Sunday, 25 November 2012

Designing achievements: how to unlock their potential

Ever since the announcement that the new Wii U would not be having a universal achievement system at launch, both fans and haters of such a system have been pushing their opinions on each other. Now, this is nothing new, because haters gonna hate, and fanboys gonna love. However, this eternal struggle doesn’t take away from the concept that achievements can evoke very strong emotions in players. From a game-design perspective this doesn't come as a surprise: achievements can act as a reward, which are vital for creating a motivated player (if you want to know more about rewards, check my previous blog post on Rewarding your users).

Xbox Live Gamerscore: Now others can judge your mad gaming skills.

Since the adoption of universal achievement systems (Gamerscore on Xbox 360, or the Trophies on the PS3), achievements have become commonplace in video games. Besides their role within a game, they now also play a large role out of the game. Which achievements do my friends have? How many achievements do I have? This new meta-game might be an additional reason for players to focus on unlocking achievements within games. As a game designer it is becoming more and more important to not only incorporate achievements, but also to understand how they work. That way you can ensure that achievements add to the experience, and not subtract from it.

The Binding of Isaac - In The Binding of Isaac, every new item that you unlock, unlocks a corresponding achievement, which makes it easy to compare your progress to that of a friend.  

So, what can we use achievements for? They can reward players for passing an important milestone. This is what many games do, unlocking achievements for beating bosses or completing a part of the story.  They can be used as an incentive. Players can be stimulated to try a new play style, or to focus on elements of the game they would normally skip. They can create new goals, which may be unrelated to game progress. A good example of this is having the user kill a thousand enemies for the sole reason of unlocking an achievement. They can be used to create competition between players, even in single-player games. This is particularly true for online systems, where you can compare your achievements to those of your friends.  

Civilization V - There are many different civilizations to play with, and they each have their own  special units and tactics. Achievements add another incentive to try out these different tactics, and help to explain how they work.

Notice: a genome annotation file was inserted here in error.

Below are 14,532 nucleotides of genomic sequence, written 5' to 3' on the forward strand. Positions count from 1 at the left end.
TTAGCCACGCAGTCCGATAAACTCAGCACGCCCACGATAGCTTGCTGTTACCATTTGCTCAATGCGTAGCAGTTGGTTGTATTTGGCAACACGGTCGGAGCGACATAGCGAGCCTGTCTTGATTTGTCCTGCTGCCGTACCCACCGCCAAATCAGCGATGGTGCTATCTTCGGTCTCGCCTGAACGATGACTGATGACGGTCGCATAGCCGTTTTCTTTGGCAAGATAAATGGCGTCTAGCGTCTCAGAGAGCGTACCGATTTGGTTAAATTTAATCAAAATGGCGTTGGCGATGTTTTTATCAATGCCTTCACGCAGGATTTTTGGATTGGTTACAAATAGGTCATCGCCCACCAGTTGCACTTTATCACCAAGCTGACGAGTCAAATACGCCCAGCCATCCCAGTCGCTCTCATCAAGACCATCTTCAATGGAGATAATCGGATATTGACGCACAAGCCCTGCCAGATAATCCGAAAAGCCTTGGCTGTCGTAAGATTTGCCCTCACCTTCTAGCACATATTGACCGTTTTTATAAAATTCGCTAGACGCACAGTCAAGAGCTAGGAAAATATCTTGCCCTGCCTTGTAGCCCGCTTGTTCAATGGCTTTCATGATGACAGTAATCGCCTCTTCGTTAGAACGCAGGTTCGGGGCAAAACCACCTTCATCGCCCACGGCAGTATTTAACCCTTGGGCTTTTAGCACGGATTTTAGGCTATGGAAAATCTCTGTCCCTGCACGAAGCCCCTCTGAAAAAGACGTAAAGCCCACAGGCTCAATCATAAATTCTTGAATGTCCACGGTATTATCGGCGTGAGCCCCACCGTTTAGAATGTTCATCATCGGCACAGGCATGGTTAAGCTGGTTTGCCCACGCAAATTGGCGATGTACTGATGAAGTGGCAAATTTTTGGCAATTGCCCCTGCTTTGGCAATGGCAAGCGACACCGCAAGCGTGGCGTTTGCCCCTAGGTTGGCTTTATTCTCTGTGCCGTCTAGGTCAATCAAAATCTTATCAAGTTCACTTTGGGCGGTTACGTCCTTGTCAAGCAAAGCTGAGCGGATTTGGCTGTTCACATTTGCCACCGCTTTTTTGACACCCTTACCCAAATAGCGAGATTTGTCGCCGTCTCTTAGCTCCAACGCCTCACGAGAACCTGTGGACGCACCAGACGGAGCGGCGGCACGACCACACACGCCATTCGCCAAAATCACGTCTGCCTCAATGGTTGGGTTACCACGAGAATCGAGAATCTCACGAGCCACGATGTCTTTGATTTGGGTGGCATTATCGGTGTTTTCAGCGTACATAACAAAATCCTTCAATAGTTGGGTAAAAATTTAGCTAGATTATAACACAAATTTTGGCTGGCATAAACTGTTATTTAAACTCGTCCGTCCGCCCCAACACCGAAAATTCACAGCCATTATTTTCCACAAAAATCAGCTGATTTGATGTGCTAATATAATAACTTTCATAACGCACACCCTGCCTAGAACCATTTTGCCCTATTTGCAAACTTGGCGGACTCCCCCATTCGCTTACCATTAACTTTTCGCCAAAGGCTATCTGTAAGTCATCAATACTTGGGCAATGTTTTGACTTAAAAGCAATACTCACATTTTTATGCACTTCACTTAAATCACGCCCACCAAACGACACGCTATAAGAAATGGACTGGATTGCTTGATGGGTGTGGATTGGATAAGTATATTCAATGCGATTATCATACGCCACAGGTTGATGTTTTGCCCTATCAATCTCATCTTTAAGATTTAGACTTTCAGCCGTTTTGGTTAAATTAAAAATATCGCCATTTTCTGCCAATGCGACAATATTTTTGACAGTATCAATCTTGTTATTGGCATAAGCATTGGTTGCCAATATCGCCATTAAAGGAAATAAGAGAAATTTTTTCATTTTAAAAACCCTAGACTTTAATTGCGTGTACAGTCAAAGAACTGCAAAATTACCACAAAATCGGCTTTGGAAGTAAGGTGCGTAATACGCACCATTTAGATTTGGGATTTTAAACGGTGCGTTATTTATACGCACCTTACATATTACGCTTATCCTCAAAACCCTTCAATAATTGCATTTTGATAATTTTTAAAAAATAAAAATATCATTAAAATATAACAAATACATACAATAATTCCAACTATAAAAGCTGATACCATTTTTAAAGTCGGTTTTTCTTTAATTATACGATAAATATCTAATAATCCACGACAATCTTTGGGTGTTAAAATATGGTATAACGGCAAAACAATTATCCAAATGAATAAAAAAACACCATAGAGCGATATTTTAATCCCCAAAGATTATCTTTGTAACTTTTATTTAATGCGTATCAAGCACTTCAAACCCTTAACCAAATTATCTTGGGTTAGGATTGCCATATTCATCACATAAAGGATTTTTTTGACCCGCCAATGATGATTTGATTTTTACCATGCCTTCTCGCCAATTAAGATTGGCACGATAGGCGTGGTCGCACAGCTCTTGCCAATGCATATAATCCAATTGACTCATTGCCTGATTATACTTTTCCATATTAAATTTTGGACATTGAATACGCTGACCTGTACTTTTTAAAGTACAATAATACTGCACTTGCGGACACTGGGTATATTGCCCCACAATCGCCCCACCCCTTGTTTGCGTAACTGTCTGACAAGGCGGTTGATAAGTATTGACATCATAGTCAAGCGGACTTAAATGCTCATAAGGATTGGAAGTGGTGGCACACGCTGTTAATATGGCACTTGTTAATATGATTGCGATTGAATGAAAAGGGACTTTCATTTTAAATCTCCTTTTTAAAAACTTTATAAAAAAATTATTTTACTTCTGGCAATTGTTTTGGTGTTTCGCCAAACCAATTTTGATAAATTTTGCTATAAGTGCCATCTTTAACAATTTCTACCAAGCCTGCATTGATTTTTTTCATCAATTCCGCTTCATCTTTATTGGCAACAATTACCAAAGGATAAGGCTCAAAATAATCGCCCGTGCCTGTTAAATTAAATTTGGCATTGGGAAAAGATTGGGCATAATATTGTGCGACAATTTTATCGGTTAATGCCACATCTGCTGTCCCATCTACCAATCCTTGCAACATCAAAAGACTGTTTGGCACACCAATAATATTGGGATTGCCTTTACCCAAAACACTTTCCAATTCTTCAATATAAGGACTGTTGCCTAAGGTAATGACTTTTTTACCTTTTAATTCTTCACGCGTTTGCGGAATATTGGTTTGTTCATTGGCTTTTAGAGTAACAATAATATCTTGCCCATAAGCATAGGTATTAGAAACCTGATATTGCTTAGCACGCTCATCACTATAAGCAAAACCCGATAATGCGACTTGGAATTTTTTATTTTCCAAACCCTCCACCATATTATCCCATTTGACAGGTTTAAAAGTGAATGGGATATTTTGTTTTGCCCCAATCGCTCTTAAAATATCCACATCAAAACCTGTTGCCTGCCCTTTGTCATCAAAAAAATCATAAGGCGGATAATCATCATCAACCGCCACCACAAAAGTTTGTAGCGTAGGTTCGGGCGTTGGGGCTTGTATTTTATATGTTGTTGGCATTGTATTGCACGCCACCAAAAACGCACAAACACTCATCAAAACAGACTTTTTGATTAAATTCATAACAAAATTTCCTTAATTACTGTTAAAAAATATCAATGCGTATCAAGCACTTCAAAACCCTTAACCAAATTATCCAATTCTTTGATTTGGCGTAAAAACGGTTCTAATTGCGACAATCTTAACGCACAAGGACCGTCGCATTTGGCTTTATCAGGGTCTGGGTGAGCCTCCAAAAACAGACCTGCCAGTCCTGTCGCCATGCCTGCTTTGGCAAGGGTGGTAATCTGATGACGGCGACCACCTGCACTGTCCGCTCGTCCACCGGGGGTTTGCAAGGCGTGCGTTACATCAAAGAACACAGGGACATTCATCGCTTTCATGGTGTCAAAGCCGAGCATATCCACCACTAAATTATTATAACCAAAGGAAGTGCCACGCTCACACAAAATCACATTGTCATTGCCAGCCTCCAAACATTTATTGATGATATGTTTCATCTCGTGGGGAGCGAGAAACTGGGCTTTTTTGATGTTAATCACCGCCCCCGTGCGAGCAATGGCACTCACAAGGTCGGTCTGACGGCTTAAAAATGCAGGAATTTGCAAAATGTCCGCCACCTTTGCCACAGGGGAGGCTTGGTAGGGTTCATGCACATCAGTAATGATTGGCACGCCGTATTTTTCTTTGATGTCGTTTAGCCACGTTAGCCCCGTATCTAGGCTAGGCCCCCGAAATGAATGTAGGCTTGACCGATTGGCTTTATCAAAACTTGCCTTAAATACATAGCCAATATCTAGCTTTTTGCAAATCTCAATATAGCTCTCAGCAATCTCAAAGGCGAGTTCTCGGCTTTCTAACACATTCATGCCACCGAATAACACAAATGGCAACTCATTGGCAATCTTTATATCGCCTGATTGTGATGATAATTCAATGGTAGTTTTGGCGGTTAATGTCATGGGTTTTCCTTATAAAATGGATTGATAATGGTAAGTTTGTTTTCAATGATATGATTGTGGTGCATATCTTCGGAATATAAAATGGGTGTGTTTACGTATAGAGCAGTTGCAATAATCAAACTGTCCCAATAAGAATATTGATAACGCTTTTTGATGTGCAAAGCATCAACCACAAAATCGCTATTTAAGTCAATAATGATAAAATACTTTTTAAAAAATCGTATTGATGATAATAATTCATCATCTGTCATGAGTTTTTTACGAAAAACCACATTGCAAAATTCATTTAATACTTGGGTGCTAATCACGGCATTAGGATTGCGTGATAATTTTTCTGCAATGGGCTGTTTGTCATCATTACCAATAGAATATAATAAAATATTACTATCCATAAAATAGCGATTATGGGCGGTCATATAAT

However, for all their merits, they can have negative effects as well. They can demotivate, when an achievement is particularly hard to achieve, such as surviving a boss fight without taking damage. They can distract the player from the game, who might focus more on unlocking achievements than the effect of their actions on the game. They can force players to adapt a different play style than the one they would prefer.

Deus Ex Human Revolution - This game keeps throwing new and interesting ways to kill your enemies at you, but only gives you achievements for not killing them. Why must you tempt me so?

Now, it’s impossible to cater for every niche, but it's important to realise that a badly designed achievement can have a lot of impact on the experience of the player. There are times that I've stopped playing a game because I was unable to unlock a certain achievement. This may seem superficial, but it has a lot to do with the goals that the players create for themselves and the frustration they might experience if they can't achieve those goals. Sometimes, for some players, these achievements can become more important than the game itself.

So, when creating your achievements, there are a few things to think about. First of all, think about different play styles that the players may have, and make unique achievements for them. Some people focus more on story aspects (such as talking to NPC's or collecting lore), others focus more on action aspects (such as beating many enemies). Make sure that whatever path they take throughout the game, there is some achievement available for them. Secondly, make sure that the achievements are tied to in-game progress and rewards. Killing a thousand enemies might sound as a funny achievement, but can get extremely tedious if the enemies are not challenging, and if there's no in-game reward for committing genocide. Thirdly, make sure that the achievements are neither too easy, so they go unnoticed, or too hard, so they might (again an issue of challenge).   

Team Fortress 2 - In this game, unlocking a set of achievements actually gives you in-game rewards; class milestones get you unique new weapons for your class. 

Do you have some other suggestions for the design of good achievements? Or do you have any good or bad experiences with them? Let us know below!